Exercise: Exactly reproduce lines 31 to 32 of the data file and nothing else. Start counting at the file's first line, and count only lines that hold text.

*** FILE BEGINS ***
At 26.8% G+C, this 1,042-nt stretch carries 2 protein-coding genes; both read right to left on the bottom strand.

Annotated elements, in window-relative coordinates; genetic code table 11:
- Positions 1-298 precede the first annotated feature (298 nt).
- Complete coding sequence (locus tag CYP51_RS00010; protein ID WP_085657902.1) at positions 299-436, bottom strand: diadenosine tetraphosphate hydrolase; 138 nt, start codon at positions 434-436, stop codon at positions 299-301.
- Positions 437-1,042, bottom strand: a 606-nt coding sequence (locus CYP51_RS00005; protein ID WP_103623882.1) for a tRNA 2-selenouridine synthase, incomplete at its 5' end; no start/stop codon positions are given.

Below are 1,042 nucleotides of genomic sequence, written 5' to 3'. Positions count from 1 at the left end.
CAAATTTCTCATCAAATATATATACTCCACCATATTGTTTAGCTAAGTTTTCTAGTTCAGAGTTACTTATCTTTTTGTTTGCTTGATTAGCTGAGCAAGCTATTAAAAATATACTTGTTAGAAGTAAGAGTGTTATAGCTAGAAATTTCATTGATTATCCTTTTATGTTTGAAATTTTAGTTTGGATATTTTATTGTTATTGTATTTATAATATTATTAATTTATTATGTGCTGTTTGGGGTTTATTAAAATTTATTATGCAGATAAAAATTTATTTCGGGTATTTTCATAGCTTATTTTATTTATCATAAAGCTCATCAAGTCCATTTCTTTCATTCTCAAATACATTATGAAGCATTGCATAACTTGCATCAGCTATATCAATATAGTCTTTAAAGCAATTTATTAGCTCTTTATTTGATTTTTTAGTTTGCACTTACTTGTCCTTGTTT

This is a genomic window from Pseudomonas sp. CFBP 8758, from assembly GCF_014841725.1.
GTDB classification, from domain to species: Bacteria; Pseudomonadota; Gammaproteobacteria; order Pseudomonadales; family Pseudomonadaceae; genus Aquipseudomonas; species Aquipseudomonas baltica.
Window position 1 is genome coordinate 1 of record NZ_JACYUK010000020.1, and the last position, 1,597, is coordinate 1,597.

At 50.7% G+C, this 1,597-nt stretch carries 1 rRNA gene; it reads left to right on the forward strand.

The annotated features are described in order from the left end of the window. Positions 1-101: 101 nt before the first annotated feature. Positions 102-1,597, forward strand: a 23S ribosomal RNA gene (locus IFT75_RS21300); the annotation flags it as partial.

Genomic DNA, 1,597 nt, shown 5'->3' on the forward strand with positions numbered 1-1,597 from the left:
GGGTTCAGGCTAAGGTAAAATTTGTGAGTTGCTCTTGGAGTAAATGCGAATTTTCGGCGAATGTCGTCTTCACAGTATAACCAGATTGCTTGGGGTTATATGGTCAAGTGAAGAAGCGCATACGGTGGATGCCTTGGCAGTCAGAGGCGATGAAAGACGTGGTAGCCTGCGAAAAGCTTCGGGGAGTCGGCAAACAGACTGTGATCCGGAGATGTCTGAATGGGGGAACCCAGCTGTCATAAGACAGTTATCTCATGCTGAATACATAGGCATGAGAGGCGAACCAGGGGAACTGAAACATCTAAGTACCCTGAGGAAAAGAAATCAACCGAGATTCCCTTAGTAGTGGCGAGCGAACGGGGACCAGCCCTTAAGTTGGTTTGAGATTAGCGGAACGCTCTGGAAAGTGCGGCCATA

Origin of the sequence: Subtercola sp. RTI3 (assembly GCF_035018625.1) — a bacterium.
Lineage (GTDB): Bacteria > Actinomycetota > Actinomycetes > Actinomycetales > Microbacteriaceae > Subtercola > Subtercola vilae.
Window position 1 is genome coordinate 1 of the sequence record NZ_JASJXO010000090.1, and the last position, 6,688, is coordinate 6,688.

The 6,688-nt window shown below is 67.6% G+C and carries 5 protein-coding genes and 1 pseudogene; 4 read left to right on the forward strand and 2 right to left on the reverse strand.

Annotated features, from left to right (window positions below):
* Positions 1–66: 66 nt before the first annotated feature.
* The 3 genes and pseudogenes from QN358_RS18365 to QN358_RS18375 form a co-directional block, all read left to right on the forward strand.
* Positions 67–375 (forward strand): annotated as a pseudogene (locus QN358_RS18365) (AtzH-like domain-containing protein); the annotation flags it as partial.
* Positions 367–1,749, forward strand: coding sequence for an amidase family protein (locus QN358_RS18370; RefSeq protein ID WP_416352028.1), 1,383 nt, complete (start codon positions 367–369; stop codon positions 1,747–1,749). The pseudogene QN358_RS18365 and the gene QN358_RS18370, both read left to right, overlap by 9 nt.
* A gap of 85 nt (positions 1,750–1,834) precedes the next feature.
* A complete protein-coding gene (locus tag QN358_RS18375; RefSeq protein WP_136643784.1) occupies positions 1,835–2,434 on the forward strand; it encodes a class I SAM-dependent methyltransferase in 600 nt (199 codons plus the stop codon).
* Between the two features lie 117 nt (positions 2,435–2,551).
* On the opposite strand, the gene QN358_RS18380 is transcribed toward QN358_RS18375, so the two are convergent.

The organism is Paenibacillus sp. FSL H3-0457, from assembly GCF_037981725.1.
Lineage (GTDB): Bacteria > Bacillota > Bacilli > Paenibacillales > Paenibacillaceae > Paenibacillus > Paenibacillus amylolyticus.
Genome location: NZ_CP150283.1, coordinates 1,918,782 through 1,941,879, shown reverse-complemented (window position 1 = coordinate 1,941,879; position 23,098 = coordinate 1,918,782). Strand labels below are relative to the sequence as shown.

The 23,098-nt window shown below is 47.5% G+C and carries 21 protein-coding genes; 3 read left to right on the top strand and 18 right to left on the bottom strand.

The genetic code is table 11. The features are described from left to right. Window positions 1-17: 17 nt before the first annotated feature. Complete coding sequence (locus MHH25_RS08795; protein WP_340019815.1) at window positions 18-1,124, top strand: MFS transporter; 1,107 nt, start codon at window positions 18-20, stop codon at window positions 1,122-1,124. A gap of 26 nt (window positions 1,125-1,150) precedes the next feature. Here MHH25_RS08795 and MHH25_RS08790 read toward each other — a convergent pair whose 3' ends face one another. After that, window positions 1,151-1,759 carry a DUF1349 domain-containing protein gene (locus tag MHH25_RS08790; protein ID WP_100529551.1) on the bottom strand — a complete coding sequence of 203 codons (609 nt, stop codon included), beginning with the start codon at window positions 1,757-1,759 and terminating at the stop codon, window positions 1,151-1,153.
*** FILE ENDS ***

The 23,098-nt window shown below is 47.5% G+C and carries 21 protein-coding genes; 3 read left to right on the top strand and 18 right to left on the bottom strand.

The genetic code is table 11. The features are described from left to right. Window positions 1-17: 17 nt before the first annotated feature. Complete coding sequence (locus MHH25_RS08795; protein WP_340019815.1) at window positions 18-1,124, top strand: MFS transporter; 1,107 nt, start codon at window positions 18-20, stop codon at window positions 1,122-1,124. A gap of 26 nt (window positions 1,125-1,150) precedes the next feature. Here MHH25_RS08795 and MHH25_RS08790 read toward each other — a convergent pair whose 3' ends face one another. After that, window positions 1,151-1,759 carry a DUF1349 domain-containing protein gene (locus tag MHH25_RS08790; protein ID WP_100529551.1) on the bottom strand — a complete coding sequence of 203 codons (609 nt, stop codon included), beginning with the start codon at window positions 1,757-1,759 and terminating at the stop codon, window positions 1,151-1,153.